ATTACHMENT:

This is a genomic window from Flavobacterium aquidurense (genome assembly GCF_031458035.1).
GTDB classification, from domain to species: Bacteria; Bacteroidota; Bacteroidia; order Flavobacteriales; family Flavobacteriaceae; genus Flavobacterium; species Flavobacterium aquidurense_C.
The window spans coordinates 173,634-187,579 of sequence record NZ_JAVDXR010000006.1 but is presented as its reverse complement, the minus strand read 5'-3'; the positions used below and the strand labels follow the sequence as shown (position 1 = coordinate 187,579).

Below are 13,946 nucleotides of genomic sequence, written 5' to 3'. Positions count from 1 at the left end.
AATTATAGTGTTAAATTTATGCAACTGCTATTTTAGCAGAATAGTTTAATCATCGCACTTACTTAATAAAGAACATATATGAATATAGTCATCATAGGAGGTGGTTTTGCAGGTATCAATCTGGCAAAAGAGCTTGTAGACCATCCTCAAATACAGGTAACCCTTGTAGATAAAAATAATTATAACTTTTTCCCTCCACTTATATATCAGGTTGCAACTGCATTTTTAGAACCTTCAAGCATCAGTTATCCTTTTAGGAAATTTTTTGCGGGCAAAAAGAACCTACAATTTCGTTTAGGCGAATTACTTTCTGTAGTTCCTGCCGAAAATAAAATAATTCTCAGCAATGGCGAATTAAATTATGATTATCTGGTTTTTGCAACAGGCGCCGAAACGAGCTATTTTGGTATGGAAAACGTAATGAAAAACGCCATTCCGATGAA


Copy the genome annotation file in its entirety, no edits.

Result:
This is a genomic window from Flavobacterium aquidurense (genome assembly GCF_031458035.1).
GTDB classification, from domain to species: Bacteria; Bacteroidota; Bacteroidia; order Flavobacteriales; family Flavobacteriaceae; genus Flavobacterium; species Flavobacterium aquidurense_C.
The window spans coordinates 173,634-187,579 of sequence record NZ_JAVDXR010000006.1 but is presented as its reverse complement, the minus strand read 5'-3'; the positions used below and the strand labels follow the sequence as shown (position 1 = coordinate 187,579).

Below are 13,946 nucleotides of genomic sequence, written 5' to 3'. Positions count from 1 at the left end.
AATTATAGTGTTAAATTTATGCAACTGCTATTTTAGCAGAATAGTTTAATCATCGCACTTACTTAATAAAGAACATATATGAATATAGTCATCATAGGAGGTGGTTTTGCAGGTATCAATCTGGCAAAAGAGCTTGTAGACCATCCTCAAATACAGGTAACCCTTGTAGATAAAAATAATTATAACTTTTTCCCTCCACTTATATATCAGGTTGCAACTGCATTTTTAGAACCTTCAAGCATCAGTTATCCTTTTAGGAAATTTTTTGCGGGCAAAAAGAACCTACAATTTCGTTTAGGCGAATTACTTTCTGTAGTTCCTGCCGAAAATAAAATAATTCTCAGCAATGGCGAATTAAATTATGATTATCTGGTTTTTGCAACAGGCGCCGAAACGAGCTATTTTGGTATGGAAAACGTAATGAAAAACGCCATTCCGATGAA